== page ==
Communication Pitfalls: Why People Misunderstand What You Say
Communication is a fundamental part of social interactions. Though the art of communication may seem easy to master but in reality, it can get tricky easily and become a source of misunderstandings and conflicts.
Human communication is a two-way street: someone talks, you hear and interpret. And this is when things can go wrong. We think we understand what people are saying, but we often don’t, especially when the message implies feelings and emotions.
Here are four reasons why we may misinterpret what other people are telling us, and what to do about it.
Four Reasons We Misunderstand What People Say
- Multiple meanings: e.g. a recent study finds that 72% of the most frequently occurring English words contain multiple meanings.
- Tone of voice: e.g. people who communicate in a hurry and do it in a factual and brief way, are often perceived as angry, no matter what words they pronounce.
- Non-verbal signals: e.g. the postural element influences how people determine what attitude you communicate. In other words, people believe your body more than your words.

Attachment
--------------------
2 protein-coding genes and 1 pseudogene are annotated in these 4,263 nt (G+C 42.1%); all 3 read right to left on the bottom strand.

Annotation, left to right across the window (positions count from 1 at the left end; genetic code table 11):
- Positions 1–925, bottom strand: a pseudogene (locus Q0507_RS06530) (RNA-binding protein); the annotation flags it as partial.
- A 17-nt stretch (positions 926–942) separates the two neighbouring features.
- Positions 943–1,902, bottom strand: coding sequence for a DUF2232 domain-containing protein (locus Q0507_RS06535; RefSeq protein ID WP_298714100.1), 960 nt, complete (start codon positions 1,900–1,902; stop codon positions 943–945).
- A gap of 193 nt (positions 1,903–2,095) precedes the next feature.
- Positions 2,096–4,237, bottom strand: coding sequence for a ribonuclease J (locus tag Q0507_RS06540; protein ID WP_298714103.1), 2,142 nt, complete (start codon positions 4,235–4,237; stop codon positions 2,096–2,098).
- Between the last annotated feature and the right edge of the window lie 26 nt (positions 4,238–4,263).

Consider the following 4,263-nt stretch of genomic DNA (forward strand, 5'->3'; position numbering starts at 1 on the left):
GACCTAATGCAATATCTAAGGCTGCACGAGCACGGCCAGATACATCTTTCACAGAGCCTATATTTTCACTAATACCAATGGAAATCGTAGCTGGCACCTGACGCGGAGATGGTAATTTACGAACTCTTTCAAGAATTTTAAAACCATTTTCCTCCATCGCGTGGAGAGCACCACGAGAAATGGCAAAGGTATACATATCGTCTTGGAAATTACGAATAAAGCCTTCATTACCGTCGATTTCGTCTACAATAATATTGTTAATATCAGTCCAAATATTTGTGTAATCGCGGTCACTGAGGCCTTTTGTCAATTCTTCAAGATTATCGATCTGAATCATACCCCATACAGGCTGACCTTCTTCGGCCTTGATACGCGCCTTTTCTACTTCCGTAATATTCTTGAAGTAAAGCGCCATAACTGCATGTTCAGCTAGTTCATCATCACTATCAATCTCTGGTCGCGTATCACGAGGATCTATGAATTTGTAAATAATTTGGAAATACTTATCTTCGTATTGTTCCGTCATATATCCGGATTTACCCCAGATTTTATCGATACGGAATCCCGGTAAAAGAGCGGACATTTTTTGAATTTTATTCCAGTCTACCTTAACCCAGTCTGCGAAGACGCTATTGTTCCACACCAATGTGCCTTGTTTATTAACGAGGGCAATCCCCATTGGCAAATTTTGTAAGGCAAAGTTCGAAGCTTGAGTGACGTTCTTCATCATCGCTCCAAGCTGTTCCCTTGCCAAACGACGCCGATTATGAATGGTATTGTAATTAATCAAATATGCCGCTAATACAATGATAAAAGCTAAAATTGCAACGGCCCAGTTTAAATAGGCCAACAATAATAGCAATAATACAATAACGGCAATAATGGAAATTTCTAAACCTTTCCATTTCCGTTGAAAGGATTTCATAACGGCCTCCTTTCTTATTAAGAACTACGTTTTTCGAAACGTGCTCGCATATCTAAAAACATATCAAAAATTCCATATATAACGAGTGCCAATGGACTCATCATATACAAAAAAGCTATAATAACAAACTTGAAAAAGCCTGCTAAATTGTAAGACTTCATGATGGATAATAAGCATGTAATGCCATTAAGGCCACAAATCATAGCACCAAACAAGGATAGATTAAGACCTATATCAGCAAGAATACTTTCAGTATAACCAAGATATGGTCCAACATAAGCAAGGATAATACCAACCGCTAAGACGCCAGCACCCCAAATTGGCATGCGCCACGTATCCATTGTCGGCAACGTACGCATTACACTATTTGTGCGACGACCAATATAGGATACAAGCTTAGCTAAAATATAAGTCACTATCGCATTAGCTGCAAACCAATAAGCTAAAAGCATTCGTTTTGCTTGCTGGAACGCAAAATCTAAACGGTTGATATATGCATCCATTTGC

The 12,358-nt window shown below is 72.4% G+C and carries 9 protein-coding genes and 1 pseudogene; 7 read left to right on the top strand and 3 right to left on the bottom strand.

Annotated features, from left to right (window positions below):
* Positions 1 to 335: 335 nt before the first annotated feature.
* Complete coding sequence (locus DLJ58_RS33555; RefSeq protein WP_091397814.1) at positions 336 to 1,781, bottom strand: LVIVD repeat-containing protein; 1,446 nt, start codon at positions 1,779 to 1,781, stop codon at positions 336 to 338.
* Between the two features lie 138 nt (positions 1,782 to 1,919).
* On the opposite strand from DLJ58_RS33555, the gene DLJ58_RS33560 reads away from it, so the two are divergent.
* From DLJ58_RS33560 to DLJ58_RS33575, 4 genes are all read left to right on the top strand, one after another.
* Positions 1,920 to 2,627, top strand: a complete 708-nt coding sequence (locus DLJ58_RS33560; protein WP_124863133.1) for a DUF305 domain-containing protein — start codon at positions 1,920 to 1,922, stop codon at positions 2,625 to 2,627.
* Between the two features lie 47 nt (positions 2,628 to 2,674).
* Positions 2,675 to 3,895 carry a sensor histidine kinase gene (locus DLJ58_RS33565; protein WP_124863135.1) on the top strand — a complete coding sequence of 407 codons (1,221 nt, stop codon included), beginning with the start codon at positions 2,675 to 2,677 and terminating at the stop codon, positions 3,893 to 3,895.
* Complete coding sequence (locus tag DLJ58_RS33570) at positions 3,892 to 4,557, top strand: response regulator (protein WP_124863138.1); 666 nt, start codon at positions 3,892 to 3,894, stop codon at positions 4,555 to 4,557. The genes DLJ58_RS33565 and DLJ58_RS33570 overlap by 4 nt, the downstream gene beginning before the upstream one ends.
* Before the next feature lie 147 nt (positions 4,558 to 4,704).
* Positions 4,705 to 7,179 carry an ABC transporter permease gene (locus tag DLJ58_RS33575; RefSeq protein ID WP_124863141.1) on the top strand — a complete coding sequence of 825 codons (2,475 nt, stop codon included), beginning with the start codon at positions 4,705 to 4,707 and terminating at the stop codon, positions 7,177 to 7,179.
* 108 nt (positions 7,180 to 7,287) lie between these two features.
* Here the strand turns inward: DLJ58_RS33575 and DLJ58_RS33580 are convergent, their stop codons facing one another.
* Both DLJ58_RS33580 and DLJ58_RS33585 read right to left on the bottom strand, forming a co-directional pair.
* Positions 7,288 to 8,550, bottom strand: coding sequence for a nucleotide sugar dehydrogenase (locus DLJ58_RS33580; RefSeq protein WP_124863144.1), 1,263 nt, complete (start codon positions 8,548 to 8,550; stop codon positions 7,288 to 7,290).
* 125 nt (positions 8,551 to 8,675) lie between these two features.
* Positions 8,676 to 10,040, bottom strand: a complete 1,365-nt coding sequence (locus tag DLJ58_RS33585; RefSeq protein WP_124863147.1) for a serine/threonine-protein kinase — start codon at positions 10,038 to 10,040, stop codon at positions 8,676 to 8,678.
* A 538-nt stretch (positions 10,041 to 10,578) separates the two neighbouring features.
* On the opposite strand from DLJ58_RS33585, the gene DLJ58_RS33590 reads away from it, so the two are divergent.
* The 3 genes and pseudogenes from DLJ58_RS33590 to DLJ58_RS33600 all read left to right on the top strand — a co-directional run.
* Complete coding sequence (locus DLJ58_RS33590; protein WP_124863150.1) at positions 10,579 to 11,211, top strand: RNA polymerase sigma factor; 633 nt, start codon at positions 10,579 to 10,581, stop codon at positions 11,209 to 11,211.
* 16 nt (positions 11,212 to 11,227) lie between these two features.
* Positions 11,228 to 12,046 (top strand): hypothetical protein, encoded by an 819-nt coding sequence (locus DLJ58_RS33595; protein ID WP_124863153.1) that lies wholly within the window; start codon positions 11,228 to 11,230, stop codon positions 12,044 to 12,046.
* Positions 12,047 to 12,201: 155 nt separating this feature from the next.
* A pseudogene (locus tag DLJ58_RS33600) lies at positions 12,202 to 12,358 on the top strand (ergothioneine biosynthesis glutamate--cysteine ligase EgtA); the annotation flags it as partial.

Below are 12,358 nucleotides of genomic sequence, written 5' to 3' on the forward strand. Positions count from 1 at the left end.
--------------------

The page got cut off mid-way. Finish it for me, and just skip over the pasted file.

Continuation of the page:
- Our previous experience: we often add our own meanings to words based on our previous experience. E.g. if you’ve had a bad experience with cats, the word ‘cat’ may contain negative connations for you, even though they were not implied by the speaker.
Making Sure People Understand What You Mean
1. Use simple language
Avoid jargon and long words. Instead, try to use concrete words with few meanings (if possible) as well as simple sentence constructions.
2. Ask questions
Open-ended questions are the best way of checking whether the other person understands what you mean as well as your own understanding of what they want. An open-ended question typically begins with “Why” and “How”, or phrases such as “Tell me about…”. It encourages a full, meaningful answer using the subject’s own knowledge and/or feelings (opposite to a closed-ended question which encourages a short or single-word answer).
Mind that clarifying questions are not just for you. By asking other people to clarify, they become clearer in their own minds.
3. Understanding doesn’t equal agreement
Tell others that you don’t agree, especially when you show (verbally or non-verbally) that you understand them. Otherwise, if they think you agree and later surprise them with your disagreement, it may damage your relationships.